Ventral Incisional Hernias Aka Hernias Caused By Prior Surgeries

Abdominal Surgery in the past can predispose one to a Ventral Incisional Hernia. This means that a hernia has formed in the area where the original surgery incision was made. This occurs because the prior surgery weakens the abdominal wall, and sometimes results in a Ventral Hernia.

Hernias occurring in this fashion need to be repaired in a surgical fashion. They will not go away on their own, and they never get smaller. Either the hernia will stay the same size, or enlarge as time goes on.

This type of hernia can be repaired laparoscopically, or in an open fashion. Both occur most often with mesh.

Advantages and disadvantages exist with both methods. If the hernia is small and is amenable to laparoscopic repair, this can be done. However, larger hernias often need an Open Repair, often with a Rives technique, as this method places the abdominal structures, muscle and fascia, back into their anatomic positions. Known as an Abdominal Wall Reconstruction, this is the most effective way to repair the defect to give the patient as close to their original function as possible. This method brings the rectus muscles, which have often been pushed by the hernia into a lateral position, back to their proper position in the mid-line of the abdomen. In addition, during the repair, the mesh is placed in between the layers of the abdominal wall, thereby protecting the intra-abdominal structures from the mesh.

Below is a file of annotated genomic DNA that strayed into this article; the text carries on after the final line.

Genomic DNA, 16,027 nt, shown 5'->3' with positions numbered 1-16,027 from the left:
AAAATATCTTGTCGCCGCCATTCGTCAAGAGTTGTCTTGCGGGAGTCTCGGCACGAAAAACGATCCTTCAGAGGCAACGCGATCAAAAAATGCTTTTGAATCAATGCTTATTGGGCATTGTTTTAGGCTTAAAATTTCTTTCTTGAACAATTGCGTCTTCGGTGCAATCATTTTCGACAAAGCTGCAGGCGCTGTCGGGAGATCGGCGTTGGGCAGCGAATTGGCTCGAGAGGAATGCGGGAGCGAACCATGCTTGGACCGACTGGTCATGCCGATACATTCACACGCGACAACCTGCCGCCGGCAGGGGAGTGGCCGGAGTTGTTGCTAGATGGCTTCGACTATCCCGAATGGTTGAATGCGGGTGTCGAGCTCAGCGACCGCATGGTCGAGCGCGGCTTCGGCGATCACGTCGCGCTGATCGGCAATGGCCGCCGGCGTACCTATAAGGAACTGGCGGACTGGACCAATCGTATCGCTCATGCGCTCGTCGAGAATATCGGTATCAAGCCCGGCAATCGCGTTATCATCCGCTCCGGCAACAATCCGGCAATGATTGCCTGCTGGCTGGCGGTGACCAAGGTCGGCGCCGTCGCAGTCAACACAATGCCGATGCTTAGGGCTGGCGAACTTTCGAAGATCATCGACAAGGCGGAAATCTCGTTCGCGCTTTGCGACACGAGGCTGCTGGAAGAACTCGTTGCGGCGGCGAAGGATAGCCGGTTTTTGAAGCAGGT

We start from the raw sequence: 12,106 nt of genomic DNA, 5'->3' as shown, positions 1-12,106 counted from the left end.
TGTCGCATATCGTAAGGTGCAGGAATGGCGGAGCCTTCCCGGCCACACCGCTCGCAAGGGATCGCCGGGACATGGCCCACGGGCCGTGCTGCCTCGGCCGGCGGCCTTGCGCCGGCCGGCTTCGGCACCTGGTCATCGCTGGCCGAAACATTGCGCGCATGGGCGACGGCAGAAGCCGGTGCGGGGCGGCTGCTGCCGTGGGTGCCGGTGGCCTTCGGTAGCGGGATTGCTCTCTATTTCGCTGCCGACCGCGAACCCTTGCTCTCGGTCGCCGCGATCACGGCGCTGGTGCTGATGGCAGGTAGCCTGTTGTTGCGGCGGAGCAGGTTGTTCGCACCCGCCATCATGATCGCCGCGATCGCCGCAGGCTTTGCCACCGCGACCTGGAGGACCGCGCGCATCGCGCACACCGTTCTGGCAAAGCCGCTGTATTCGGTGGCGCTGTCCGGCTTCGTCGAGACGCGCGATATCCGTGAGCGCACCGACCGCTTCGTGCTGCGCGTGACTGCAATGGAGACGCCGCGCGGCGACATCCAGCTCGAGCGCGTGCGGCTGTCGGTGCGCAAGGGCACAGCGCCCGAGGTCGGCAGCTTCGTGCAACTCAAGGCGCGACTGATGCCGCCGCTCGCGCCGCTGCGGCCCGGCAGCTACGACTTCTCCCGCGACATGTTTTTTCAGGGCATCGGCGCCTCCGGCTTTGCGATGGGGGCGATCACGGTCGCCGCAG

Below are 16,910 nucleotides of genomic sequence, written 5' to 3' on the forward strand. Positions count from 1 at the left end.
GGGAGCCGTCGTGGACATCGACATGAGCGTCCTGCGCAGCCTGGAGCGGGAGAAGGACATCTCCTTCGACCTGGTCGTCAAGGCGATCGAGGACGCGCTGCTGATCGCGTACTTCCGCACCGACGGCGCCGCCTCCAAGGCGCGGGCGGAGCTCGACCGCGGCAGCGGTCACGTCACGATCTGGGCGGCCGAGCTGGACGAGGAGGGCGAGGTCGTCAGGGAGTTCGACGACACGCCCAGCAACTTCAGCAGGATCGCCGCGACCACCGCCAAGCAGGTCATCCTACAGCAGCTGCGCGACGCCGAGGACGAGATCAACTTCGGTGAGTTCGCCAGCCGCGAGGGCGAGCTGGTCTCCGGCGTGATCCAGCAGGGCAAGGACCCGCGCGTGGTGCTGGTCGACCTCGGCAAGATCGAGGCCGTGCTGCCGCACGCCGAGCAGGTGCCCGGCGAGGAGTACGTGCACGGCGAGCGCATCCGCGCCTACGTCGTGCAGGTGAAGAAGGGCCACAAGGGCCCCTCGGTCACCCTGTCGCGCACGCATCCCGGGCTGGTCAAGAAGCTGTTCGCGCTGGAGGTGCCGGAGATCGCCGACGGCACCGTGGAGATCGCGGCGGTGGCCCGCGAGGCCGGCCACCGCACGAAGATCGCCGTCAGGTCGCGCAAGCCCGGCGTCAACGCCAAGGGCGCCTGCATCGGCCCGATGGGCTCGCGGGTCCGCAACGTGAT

Abdominal Wall Reconstruction is ideal for the young, healthy, active patient. Although the recovery is somewhat longer, the overall benefit is that the abdominal structure and function is vastly improved. Surgeons performing this technique need to be skilled in creating Myofascial Flaps, and understanding the intricacies and complexities of the abdominal wall.

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